We know that there are many ways to build a family, and that love is the essential “ingredient.” This conversation has helped us see that we can be more reflective of all kinds of families in our publications. We are committed to doing so as we plan future issues.
Leftists are fond of saying that depictions of families headed by same-sex couples are not sexual. Rather, they’re just depictions of love. In so doing, they escape mentioning that the type of love depicted is erotic love. They seek to suggest there are no distinctions between different types of love (hence Macklemore’s jejune song “Same Love”). But in reality, there are different types of love, and some types of loving relationships ought not include sex. Should Highlights magazines depict families in which children are being raised by two brothers in a loving homoerotic relationship?
Leftists often say that because homoerotic relationships and “diverse family structures” that include same-sex parents exist, young children should be exposed to positive images of them. But is it the task of children’s magazines (or public schools) to expose children—including very young children—to every phenomenon that exists? And is it the obligation of children’s magazines (or public schools) to expose children to positive images of every phenomenon that exists?
The argument that children’s educational tools should expose them to homoerotic parental relationships depends on accepting the prior assumption that homoeroticism per se is good. In other words, for children’s magazines (or public schools) to expose children to homoerotic relationships, decision-makers must first conclude that such relationships are morally equivalent to heterosexual relationships. This explains why the staff at Highlights magazines evidently feels no obligation to expose children to positive images of polyamorous relationships and family structures—which also exist and include the “essential ingredient” of love.
Those who know that homoerotic relationships and structures are profoundly immoral, that they deny children their intrinsic rights, and that they undermine human flourishing are left with the challenge of removing their children from contexts in which they will be exposed to body- and soul-destroying ideas and images. And they are obliged to remove from their home resources that promote lies as truth and do so in imagery that appeals to innocent minds.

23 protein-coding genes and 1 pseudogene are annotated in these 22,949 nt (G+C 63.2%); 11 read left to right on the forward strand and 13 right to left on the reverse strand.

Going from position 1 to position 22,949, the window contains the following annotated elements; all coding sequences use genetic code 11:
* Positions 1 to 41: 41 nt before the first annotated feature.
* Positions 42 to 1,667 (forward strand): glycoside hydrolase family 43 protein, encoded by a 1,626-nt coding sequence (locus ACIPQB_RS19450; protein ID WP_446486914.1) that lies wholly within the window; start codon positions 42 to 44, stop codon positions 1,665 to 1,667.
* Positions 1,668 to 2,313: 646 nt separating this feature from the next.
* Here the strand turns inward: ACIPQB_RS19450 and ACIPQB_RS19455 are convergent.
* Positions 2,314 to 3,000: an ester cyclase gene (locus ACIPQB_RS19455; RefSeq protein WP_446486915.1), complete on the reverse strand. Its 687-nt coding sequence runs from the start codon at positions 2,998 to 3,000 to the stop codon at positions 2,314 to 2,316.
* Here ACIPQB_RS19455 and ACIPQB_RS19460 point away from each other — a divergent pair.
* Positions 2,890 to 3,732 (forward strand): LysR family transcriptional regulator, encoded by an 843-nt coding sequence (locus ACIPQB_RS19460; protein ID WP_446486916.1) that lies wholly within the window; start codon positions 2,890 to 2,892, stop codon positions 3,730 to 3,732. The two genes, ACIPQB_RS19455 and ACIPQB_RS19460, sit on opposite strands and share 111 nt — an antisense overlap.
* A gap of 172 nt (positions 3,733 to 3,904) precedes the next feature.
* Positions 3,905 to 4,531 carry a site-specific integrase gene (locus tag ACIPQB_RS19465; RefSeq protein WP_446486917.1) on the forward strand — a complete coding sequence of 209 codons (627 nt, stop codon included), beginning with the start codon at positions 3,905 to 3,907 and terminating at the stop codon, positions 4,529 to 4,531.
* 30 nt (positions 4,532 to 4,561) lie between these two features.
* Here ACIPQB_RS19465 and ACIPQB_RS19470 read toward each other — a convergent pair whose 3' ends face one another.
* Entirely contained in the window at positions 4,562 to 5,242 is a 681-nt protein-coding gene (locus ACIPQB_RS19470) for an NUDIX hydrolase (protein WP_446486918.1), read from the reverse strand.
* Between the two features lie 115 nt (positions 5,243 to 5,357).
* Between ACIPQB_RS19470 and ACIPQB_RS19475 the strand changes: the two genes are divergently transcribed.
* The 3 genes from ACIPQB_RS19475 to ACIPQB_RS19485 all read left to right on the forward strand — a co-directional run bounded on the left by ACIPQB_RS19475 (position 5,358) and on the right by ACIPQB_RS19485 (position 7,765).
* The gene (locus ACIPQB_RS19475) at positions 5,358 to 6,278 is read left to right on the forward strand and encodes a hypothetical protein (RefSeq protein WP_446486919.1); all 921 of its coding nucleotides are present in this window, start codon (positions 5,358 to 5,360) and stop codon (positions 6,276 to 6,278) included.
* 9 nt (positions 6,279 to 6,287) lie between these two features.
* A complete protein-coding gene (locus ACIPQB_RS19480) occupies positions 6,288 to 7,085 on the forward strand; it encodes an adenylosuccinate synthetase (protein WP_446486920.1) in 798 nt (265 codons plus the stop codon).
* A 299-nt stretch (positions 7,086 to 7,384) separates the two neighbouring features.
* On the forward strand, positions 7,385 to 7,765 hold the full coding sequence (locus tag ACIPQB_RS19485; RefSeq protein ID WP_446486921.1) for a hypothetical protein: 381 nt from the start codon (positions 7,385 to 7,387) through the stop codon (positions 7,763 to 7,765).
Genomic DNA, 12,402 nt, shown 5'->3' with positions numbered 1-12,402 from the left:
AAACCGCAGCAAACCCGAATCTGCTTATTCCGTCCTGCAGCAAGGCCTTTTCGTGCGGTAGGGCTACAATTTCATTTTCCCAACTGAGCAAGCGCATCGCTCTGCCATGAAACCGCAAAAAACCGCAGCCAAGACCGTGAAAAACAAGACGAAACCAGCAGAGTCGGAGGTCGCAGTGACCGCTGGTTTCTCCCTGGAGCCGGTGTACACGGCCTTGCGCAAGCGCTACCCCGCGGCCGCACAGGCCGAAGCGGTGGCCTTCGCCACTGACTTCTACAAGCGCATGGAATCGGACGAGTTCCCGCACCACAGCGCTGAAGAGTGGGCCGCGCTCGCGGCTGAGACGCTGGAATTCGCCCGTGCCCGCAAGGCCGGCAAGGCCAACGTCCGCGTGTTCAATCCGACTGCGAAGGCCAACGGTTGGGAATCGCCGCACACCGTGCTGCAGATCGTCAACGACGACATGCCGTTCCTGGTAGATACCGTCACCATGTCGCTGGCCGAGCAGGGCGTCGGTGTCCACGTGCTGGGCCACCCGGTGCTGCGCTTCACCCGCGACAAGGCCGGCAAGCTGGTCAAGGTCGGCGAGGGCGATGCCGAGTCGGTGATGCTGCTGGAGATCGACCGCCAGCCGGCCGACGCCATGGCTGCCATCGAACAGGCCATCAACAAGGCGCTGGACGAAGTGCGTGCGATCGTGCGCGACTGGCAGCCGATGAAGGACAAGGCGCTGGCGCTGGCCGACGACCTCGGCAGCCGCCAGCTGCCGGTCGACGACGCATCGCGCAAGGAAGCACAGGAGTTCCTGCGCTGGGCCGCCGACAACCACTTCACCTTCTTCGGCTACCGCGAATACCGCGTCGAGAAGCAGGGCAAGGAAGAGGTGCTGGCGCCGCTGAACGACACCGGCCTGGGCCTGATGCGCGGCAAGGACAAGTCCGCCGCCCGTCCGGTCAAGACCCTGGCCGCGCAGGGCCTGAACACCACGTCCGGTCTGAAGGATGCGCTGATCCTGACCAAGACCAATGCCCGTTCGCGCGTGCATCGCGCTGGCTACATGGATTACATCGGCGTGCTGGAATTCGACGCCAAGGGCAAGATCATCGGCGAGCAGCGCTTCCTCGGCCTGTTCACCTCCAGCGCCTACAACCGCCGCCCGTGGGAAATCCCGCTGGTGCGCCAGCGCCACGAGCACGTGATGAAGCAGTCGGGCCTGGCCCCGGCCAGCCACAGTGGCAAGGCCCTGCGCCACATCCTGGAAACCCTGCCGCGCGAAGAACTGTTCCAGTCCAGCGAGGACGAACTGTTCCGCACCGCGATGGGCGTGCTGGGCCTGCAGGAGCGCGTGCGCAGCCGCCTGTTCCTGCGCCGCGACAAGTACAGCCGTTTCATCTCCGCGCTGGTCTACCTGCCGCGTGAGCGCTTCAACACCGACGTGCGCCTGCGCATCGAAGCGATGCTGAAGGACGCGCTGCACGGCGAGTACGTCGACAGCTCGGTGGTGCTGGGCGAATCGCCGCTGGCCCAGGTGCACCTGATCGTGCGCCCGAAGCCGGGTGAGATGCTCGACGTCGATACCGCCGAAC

It’s no longer possible to boycott every business that affirms homosexuality and biological sex-rebellion. That’s why organized, targeted (pun intended) boycotts are important. That said, boycotting Highlights is a low-cost, high-yield endeavor. If every conservative family cancels their subscriptions explaining exactly why, perhaps Highlights management will rethink their capitulation to the increasingly draconian demands of homosexuals. And as you contemplate canceling, know that Leftists are encouraging their cohorts to subscribe in order to support Highlights’ effort to indoctrinate children with pernicious ideas.
If, however, fear of those who place sexual deviance at the center of their identities paralyzes Highlights management, canceling subscriptions remains a high-yield endeavor: It protects the hearts and minds of our little ones from destructive ideas. I agree with Scary Mommy Maria Guido when she says to Highlights, “You don’t get to have it both ways—either lose my money, or lose theirs.”
Perhaps we would be bolder, more tenacious cultural activists if we thought like lesbian activist Kristina Wertz who got this muddied ball rolling:
I think a lot about the things that create culture—the subtle and not so subtle messages that our kids get about how the world works. Since becoming a parent, I feel keenly aware of the messages kids’ books send to tiny minds.
First published at Illinois Family Institute